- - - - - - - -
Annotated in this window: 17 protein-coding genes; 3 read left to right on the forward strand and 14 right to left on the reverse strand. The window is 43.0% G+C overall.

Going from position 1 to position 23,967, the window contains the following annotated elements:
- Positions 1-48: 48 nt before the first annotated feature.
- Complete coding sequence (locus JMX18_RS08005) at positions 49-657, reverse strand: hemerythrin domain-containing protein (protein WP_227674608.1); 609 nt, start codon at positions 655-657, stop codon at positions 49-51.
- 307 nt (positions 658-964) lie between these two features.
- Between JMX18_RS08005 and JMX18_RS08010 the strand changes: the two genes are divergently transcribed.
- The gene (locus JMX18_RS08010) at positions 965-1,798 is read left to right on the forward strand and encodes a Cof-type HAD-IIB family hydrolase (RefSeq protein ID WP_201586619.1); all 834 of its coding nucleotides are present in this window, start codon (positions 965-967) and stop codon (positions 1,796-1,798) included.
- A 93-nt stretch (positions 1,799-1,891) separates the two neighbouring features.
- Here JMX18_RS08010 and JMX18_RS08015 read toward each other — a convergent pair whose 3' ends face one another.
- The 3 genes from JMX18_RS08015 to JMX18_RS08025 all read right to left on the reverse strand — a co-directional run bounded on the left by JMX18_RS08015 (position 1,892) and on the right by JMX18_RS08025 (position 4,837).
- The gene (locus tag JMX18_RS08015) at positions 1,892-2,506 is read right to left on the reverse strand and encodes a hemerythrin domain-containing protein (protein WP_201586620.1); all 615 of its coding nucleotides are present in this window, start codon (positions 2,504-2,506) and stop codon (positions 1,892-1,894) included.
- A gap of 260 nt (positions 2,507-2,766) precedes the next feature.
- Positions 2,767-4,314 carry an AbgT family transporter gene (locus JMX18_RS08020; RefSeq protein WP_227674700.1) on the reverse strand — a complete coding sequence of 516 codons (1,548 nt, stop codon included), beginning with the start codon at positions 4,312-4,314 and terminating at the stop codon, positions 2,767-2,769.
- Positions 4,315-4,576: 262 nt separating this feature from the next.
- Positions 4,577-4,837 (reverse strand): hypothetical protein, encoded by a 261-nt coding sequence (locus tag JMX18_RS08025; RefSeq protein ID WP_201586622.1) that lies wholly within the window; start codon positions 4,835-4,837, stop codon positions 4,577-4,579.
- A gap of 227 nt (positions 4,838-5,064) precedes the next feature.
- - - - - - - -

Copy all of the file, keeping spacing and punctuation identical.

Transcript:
Annotated in this window: 17 protein-coding genes; 3 read left to right on the forward strand and 14 right to left on the reverse strand. The window is 43.0% G+C overall.

Going from position 1 to position 23,967, the window contains the following annotated elements:
- Positions 1-48: 48 nt before the first annotated feature.
- Complete coding sequence (locus JMX18_RS08005) at positions 49-657, reverse strand: hemerythrin domain-containing protein (protein WP_227674608.1); 609 nt, start codon at positions 655-657, stop codon at positions 49-51.
- 307 nt (positions 658-964) lie between these two features.
- Between JMX18_RS08005 and JMX18_RS08010 the strand changes: the two genes are divergently transcribed.
- The gene (locus JMX18_RS08010) at positions 965-1,798 is read left to right on the forward strand and encodes a Cof-type HAD-IIB family hydrolase (RefSeq protein ID WP_201586619.1); all 834 of its coding nucleotides are present in this window, start codon (positions 965-967) and stop codon (positions 1,796-1,798) included.
- A 93-nt stretch (positions 1,799-1,891) separates the two neighbouring features.
- Here JMX18_RS08010 and JMX18_RS08015 read toward each other — a convergent pair whose 3' ends face one another.
- The 3 genes from JMX18_RS08015 to JMX18_RS08025 all read right to left on the reverse strand — a co-directional run bounded on the left by JMX18_RS08015 (position 1,892) and on the right by JMX18_RS08025 (position 4,837).
- The gene (locus tag JMX18_RS08015) at positions 1,892-2,506 is read right to left on the reverse strand and encodes a hemerythrin domain-containing protein (protein WP_201586620.1); all 615 of its coding nucleotides are present in this window, start codon (positions 2,504-2,506) and stop codon (positions 1,892-1,894) included.
- A gap of 260 nt (positions 2,507-2,766) precedes the next feature.
- Positions 2,767-4,314 carry an AbgT family transporter gene (locus JMX18_RS08020; RefSeq protein WP_227674700.1) on the reverse strand — a complete coding sequence of 516 codons (1,548 nt, stop codon included), beginning with the start codon at positions 4,312-4,314 and terminating at the stop codon, positions 2,767-2,769.
- Positions 4,315-4,576: 262 nt separating this feature from the next.
- Positions 4,577-4,837 (reverse strand): hypothetical protein, encoded by a 261-nt coding sequence (locus tag JMX18_RS08025; RefSeq protein ID WP_201586622.1) that lies wholly within the window; start codon positions 4,835-4,837, stop codon positions 4,577-4,579.
- A gap of 227 nt (positions 4,838-5,064) precedes the next feature.